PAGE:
Long-term cardiac safety and efficacy have been confirmed for the combination of pertuzumab plus trastuzumab in patients with early-stage HER2-positive breast cancer, according to the final analysis of the phase II BERENICE trial reported by Chau T. Dang, MD, and colleagues at the ESMO Breast Cancer Virtual Congress 2021 (Abstract 430).
These data support the use of dual HER2 blockade with pertuzumab/pertuzumab-based regimens, including the combination with dose-dense anthracycline-based chemotherapy, across the neoadjuvant and adjuvant treatment settings for the complete management of HER2-positive early breast cancer.— Chau T. Dang, MD
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Dr. Dang, of Memorial Sloan Kettering Cancer Center, reported no new cardiac safety issues and a 5-year event-free survival rate of around 90% with neoadjuvant/adjuvant dual HER2-targeting plus anthracycline-containing regimens in patients with early HER2-positive breast cancer.
“These data support the use of dual HER2 blockade with pertuzumab/pertuzumab-based regimens, including the combination with dose-dense anthracycline-based chemotherapy, across the neoadjuvant and adjuvant treatment settings for the complete management of HER2-positive early breast cancer,” Dr. Dang commented.
BERENICE was a multicenter, open-label, noncomparative phase II trial designed to establish the cardiac safety of neoadjuvant/adjuvant pertuzumab/trastuzumab with anthracycline-containing chemotherapy in patients with stage IIA to III HER2-positive early breast cancer (< 2 cm, or > 2 mm and node-positive). All patients had a baseline left ventricular ejection fraction of ≥ 55%.
Patients were allocated to receive one of the following regimens:
Pertuzumab/trastuzumab was given in both arms, initiated with the taxane and continued after surgery for a total of 17 cycles.
More than 60% of patients in both arms were node-positive (almost half were N1), and more than half had T2 tumors.
As previously reported by Swain et al in Annals of Oncology, the primary trial analysis showed a low incidence of cardiac events during the neoadjuvant period and high rates of total pathologic complete response. Two patients in the dose-dense arm (cohort A) experienced a single class III/IV heart failure event, and one patient experienced two such events. No cardiac events were observed in the FEC arm (cohort B). Declines in left ventricular ejection fraction were observed in 6.5% of patient in cohort A and 2.0% of those in cohort B. Total pathologic complete response rates were approximately 61% in each arm.
Updated 5-Year Outcomes
Dr. Dang reported the 5-year outcomes at end-of-study, including additional safety and efficacy data, after a median follow-up of 64.5 months.
“No new safety concerns arose during long-term follow-up, with a low incidence of cardiac events, drug-related grade ≥ 3 adverse events, and serious adverse events in both cohorts,” she said.
No new safety concerns arose during long-term follow-up, with a low incidence of cardiac events, drug-related grade ≥ 3 adverse events, and serious adverse events in both cohorts.— Chau T. Dang
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No new cardiac safety issues were observed during follow-up. In addition, few events were observed in the treatment-free period and a low incidence of class III/IV congestive heart failure was reported.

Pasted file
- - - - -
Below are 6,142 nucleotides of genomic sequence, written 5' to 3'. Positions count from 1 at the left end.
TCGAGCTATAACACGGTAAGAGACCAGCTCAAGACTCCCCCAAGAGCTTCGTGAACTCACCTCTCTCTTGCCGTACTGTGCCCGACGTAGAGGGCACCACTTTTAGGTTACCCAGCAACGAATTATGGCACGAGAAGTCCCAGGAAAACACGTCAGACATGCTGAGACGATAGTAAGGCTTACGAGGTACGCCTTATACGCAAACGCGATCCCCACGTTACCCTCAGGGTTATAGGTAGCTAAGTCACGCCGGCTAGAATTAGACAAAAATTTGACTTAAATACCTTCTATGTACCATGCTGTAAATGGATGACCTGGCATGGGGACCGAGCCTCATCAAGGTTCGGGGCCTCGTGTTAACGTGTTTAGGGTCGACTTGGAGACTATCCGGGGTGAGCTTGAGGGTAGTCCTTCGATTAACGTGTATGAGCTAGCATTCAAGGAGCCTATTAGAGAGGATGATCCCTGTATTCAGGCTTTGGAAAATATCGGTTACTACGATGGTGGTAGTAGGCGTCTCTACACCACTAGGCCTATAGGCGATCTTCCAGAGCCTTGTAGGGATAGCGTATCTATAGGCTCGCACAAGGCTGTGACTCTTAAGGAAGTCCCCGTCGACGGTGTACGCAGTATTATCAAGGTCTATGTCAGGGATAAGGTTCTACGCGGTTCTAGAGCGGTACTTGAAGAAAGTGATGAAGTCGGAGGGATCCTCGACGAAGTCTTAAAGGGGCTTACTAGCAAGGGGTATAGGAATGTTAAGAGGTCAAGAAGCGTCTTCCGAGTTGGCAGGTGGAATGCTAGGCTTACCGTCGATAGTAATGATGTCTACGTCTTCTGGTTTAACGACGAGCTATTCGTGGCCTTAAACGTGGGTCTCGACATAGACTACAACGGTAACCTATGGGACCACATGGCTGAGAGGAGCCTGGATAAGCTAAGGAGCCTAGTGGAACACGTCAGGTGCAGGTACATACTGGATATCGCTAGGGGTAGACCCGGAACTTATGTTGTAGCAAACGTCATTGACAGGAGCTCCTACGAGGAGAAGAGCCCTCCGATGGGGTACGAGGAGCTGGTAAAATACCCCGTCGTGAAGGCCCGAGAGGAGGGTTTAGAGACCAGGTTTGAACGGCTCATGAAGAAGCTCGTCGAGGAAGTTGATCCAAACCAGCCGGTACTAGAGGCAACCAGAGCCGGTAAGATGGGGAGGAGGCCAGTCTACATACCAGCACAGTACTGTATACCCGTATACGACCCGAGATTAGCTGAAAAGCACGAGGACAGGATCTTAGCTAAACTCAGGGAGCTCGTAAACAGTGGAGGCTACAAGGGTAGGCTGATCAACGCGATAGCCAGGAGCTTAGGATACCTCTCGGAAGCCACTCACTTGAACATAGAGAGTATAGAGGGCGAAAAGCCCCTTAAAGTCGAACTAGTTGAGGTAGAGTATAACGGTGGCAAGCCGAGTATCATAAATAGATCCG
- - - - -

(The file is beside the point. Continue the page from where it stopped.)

The safety analysis comprised 199 cohort A and 198 cohort B patients. Among these patients, no left ventricular ejection fraction episodes occurred during the treatment-free period.
During the treatment interval, 27 (13.6%) patients had at least one left ventricular ejection fraction decrease to ≥ 10% and 12 (6.0%) patients experienced left ventricular ejection fraction < 50% in cohort A, whereas in cohort B, 24 (12.1%) and 7 (3.5%) patients reported these respective left ventricular ejection fraction events.
No episodes of New York Heart Association class III/IV congestive heart failure were observed in cohort A; one (0.5%) episode occurred in cohort B during the treatment-free follow-up period. On treatment, in cohorts A and B, three (1.5%) and two (1.0%) patients, respectively, experienced New York Heart Association class III/IV congestive heart failure. A total of three patients in cohort B did not have available safety data.
As for other safety parameters, for cohort A and cohort B, respectively, grade ≥ 3 adverse events were seen in 1.0% and 2.5% of patients; serious adverse events in 1.5% and 3.5%; non–breast-related second primary malignancies in 0% and 3.0%; and deaths in 3.5% and 6.5%. The most common cause of death in both cohorts was disease progression.
Event-free survival rates at 5 years for cohort A and cohort B, respectively, were 90.8% and 89.2%; as previously reported, at 3 years, they were 93.6% and 90.8%. Overall survival at 5 years was 96.1% and 93.8%, respectively.
The study authors concluded, “The final analysis of BERENICE showed sustained cardiac safety and favorable long-term efficacy outcomes, further supporting neoadjuvant/adjuvant pertuzumab/trastuzumab with standard anthracycline-containing therapies in patients with early-stage HER2-positive breast cancer.”
Disclosure: Dr. Dang disclosed financial relationships with F. Hoffmann-La Roche, Genentech, Daiichi-Sankyo, Lilly, and Puma Biotechnology. For full disclosures of the study authors, visit oncologypro.esmo.org.The content in this post has not been reviewed by the American Society of Clinical Oncology, Inc. (ASCO®) and does not necessarily reflect the ideas and opinions of ASCO®.